Reference data

TitleModulation of Cardiac Tissue Electrophysiological Properties with Light-Sensitive Proteins
AuthorUdi Nussinovitch, Rami Shinnawi and Lior Gepstein
Affiliation(s)Correspondence: Lior Gepstein, MD, PhD. Rappaport Faculty of Medicine and Research Institute, Technion – Israel Institute of Technology. POB 9649, Haifa 31096, Israel. Tel.: +972-4-8295303; fax: +972-4-8524758. E-mail: mdlior@tx.technion.ac.il.
Published Cardiovasc Res (2014) doi: 10.1093/cvr/cvu037 First published online: February 11, 2014
Keyword624nm Optogenetics pacing cell and gene therapies cardiac resynchronization therapy conduction block
Snippet... entire culture was used. For activation of ArchT, a high-output 624nm LED illumination system was used (Prizmatix, Israel), which was coupled with a 2mm optical fiber. Continuous (30sec) illuminations were carried out during the MEA recordings. Statistical Analysis ...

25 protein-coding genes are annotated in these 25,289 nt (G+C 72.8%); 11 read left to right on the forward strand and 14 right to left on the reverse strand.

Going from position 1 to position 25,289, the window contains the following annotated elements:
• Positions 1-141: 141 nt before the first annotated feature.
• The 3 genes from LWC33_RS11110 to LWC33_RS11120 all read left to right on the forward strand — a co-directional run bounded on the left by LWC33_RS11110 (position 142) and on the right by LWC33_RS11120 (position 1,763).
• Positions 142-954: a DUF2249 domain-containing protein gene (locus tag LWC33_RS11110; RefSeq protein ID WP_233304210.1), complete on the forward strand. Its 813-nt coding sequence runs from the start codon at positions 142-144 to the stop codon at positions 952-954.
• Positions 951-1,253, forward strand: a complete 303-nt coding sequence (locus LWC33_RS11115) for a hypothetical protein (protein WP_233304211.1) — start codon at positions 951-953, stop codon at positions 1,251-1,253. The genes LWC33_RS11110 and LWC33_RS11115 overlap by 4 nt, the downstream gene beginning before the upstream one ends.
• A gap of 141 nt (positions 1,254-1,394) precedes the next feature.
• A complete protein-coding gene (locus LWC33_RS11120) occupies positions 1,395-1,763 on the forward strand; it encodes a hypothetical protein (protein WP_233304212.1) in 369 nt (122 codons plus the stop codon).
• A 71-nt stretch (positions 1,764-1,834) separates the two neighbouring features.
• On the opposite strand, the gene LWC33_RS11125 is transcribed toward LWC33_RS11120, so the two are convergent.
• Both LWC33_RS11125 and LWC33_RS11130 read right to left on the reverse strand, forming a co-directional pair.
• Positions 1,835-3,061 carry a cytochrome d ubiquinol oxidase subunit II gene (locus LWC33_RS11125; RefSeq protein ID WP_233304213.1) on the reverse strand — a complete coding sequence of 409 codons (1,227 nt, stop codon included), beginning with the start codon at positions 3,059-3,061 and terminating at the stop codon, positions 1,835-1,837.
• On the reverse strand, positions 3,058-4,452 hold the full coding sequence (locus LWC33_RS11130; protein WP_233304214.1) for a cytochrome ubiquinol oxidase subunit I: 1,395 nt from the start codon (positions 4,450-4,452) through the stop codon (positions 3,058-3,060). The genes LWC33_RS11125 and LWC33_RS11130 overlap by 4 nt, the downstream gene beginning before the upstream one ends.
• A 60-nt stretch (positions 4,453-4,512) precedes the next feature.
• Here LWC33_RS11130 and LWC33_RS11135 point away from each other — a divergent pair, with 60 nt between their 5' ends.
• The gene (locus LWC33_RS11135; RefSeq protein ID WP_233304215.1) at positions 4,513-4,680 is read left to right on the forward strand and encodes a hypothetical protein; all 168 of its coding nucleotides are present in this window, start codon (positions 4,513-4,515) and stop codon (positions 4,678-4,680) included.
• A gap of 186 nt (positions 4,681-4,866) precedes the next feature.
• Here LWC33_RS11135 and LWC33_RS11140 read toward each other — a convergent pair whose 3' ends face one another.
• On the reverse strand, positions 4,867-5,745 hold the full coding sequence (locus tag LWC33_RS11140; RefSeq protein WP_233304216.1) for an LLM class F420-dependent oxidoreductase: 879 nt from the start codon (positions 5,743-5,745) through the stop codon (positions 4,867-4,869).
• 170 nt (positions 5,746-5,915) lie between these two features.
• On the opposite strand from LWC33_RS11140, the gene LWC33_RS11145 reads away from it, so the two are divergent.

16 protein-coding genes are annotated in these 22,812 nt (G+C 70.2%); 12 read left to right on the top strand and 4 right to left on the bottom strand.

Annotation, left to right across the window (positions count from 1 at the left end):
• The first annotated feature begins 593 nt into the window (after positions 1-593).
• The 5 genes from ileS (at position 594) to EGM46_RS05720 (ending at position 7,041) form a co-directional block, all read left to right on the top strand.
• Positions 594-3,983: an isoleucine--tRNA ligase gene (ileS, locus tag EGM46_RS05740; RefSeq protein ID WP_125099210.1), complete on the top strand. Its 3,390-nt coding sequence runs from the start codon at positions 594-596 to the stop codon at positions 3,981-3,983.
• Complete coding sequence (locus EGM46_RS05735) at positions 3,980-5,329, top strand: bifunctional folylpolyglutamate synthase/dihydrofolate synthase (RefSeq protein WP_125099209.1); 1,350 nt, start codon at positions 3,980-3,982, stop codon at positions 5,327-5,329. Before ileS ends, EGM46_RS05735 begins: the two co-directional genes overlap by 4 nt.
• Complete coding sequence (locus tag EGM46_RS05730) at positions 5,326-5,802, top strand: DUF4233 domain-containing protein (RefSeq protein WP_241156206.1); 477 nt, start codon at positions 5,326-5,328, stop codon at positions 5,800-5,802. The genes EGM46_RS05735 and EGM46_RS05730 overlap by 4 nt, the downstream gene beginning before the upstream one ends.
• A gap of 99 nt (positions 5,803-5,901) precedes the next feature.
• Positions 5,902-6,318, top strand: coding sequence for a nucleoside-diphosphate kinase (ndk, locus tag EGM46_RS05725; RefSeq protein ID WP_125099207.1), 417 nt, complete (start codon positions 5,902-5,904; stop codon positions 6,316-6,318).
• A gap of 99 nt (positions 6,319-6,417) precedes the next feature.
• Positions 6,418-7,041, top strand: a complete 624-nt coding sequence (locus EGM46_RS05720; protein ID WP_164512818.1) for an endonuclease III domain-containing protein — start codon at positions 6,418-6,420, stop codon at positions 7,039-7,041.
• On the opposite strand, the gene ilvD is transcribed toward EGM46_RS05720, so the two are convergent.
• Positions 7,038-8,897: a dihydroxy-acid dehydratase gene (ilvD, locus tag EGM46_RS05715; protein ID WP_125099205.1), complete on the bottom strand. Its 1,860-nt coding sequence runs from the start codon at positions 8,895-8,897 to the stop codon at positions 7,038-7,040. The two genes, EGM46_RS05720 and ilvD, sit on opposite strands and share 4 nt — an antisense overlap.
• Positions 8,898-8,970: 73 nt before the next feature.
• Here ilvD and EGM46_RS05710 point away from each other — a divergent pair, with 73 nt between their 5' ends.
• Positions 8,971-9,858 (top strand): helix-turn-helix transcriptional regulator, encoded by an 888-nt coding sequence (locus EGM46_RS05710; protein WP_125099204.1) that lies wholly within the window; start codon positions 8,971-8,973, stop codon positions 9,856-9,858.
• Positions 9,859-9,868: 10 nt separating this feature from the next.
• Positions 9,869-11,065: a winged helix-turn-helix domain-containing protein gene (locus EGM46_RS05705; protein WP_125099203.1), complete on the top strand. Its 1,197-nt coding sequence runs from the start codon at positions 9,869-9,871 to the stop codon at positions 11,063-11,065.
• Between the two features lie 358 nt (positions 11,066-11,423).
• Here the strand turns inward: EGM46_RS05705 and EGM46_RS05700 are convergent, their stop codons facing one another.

AbstractA combined cell and gene therapy strategy was developed in which fibroblasts were transfected to express the light-activated depolarizing channel Channelrhodopsin-2 (ChR2). Patch-clamp studies confirmed the development of a robust inward current in the engineered fibroblasts following monochromatic blue-light exposure. The engineered cells were co-cultured with neonatal rat cardiomyocytes (or human embryonic stem cell-derived cardiomyocytes) and studied using a multielectrode array mapping technique. These studies revealed the ability of the ChR2-fibroblasts to electrically couple and pace the cardiomyocyte cultures at varying frequencies in response to blue-light flashes. Activation mapping pinpointed the source of this electrical activity to the engineered cells. Similarly, diffuse seeding of the ChR2-fibroblasts allowed multisite optogenetics pacing of the co-cultures, significantly shortening their electrical activation time and synchronizing contraction. Next, optogenetics pacing in an in-vitro model of conduction block allowed the resynchronization of the tissue's electrical activity. Finally, the ChR2-fibroblasts were transfected to also express the light-sensitive hyperpolarizing proton-pump Archaerhodopsin-T (Arch-T). Seeding of the ChR2/ArchT-fibroblasts allowed to either optogentically pace the cultures (in response to blue-light flashes) or to completely suppress the cultures' electrical activity (following continuous illumination with 624 nm monochromatic-light, activating ArchT).


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